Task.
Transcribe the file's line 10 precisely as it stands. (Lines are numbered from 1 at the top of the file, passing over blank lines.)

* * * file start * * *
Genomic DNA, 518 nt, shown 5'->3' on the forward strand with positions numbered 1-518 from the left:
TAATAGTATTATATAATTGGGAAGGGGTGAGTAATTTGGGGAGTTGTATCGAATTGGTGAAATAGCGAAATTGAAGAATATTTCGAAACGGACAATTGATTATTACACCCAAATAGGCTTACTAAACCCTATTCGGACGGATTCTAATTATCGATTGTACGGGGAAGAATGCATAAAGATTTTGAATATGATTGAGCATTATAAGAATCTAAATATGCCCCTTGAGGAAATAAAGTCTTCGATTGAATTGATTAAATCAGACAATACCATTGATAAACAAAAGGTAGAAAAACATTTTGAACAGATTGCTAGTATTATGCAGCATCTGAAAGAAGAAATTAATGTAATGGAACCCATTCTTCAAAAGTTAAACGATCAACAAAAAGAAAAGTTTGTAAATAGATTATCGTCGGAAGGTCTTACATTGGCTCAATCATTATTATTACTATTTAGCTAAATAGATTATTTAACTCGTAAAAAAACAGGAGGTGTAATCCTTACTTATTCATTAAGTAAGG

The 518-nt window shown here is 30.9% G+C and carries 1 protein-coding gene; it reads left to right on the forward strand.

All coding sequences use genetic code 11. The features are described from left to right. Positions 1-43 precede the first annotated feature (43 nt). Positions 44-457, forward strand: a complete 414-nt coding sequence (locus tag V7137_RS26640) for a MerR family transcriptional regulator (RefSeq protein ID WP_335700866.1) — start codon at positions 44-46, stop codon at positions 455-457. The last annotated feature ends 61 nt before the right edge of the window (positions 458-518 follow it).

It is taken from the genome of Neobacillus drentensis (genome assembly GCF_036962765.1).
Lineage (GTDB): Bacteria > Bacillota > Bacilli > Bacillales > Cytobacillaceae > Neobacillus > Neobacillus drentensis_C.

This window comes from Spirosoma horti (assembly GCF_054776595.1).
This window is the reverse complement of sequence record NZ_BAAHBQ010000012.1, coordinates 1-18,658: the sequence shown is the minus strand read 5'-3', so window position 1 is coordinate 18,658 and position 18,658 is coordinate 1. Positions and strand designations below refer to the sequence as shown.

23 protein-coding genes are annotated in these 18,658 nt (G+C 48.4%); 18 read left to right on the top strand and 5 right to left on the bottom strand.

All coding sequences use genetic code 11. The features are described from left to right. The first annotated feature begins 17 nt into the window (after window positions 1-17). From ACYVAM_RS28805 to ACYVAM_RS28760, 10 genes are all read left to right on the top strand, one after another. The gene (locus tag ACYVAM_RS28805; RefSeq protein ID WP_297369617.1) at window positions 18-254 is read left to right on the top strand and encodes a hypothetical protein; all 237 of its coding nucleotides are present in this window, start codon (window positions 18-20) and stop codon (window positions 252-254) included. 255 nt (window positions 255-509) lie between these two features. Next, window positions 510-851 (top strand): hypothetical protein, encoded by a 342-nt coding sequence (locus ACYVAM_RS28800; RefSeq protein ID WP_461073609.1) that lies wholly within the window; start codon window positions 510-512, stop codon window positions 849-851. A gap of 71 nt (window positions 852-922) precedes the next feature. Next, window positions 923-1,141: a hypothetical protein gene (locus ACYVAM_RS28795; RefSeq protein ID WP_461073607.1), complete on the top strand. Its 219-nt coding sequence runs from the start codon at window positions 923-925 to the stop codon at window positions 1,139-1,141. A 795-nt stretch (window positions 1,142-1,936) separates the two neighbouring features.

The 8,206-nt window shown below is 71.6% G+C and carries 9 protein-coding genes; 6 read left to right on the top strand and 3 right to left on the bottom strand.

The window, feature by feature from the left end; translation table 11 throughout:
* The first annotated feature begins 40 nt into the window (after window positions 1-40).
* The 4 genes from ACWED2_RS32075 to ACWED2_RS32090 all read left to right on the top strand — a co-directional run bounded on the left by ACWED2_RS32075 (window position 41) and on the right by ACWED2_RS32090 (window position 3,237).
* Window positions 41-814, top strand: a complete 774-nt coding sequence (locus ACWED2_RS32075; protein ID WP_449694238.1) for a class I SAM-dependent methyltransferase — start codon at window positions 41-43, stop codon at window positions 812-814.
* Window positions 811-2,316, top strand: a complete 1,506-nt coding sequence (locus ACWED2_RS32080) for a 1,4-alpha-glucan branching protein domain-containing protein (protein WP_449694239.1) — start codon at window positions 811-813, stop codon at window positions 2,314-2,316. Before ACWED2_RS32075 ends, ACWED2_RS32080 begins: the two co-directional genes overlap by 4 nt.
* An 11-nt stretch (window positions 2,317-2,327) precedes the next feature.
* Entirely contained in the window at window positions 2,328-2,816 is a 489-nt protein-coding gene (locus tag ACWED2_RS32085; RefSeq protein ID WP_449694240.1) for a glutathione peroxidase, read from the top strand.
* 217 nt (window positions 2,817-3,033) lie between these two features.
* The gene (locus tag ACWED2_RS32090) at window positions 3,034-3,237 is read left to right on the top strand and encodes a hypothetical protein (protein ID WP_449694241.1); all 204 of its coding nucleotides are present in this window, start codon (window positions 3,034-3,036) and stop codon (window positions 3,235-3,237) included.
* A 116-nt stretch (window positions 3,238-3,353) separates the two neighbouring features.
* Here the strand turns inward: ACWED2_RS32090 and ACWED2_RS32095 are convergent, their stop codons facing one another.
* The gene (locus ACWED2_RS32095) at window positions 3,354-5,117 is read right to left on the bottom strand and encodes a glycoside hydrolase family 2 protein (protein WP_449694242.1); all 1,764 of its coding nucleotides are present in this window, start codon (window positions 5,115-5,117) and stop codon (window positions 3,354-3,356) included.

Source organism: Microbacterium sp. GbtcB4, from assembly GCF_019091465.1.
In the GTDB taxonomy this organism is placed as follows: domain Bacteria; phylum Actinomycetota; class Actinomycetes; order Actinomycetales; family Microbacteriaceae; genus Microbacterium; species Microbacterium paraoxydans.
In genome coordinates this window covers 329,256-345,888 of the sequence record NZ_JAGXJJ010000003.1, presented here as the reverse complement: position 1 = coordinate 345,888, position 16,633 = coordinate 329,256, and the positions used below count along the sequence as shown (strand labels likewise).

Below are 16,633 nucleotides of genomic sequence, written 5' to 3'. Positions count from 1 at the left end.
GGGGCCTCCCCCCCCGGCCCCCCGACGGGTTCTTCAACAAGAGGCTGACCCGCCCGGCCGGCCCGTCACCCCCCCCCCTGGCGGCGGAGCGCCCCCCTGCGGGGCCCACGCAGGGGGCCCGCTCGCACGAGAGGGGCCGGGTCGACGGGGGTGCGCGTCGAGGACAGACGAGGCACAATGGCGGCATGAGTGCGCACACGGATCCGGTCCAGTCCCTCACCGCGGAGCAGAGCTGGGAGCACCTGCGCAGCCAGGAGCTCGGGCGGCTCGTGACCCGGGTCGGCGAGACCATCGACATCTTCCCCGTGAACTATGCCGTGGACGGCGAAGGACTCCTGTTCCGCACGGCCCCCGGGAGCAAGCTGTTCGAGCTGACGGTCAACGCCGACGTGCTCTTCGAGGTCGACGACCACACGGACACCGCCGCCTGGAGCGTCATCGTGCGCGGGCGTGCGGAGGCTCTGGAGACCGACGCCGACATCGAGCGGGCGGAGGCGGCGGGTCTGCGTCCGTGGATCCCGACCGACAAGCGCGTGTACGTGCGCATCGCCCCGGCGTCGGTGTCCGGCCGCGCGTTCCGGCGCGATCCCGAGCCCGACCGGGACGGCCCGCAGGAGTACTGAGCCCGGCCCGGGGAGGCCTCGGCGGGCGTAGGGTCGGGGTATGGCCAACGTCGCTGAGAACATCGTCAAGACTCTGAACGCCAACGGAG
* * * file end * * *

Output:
All coding sequences use genetic code 11. The features are described from left to right. The first annotated feature begins 17 nt into the window (after window positions 1-17). From ACYVAM_RS28805 to ACYVAM_RS28760, 10 genes are all read left to right on the top strand, one after another. The gene (locus tag ACYVAM_RS28805; RefSeq protein ID WP_297369617.1) at window positions 18-254 is read left to right on the top strand and encodes a hypothetical protein; all 237 of its coding nucleotides are present in this window, start codon (window positions 18-20) and stop codon (window positions 252-254) included. 255 nt (window positions 255-509) lie between these two features. Next, window positions 510-851 (top strand): hypothetical protein, encoded by a 342-nt coding sequence (locus ACYVAM_RS28800; RefSeq protein ID WP_461073609.1) that lies wholly within the window; start codon window positions 510-512, stop codon window positions 849-851. A gap of 71 nt (window positions 852-922) precedes the next feature. Next, window positions 923-1,141: a hypothetical protein gene (locus ACYVAM_RS28795; RefSeq protein ID WP_461073607.1), complete on the top strand. Its 219-nt coding sequence runs from the start codon at window positions 923-925 to the stop codon at window positions 1,139-1,141. A 795-nt stretch (window positions 1,142-1,936) separates the two neighbouring features.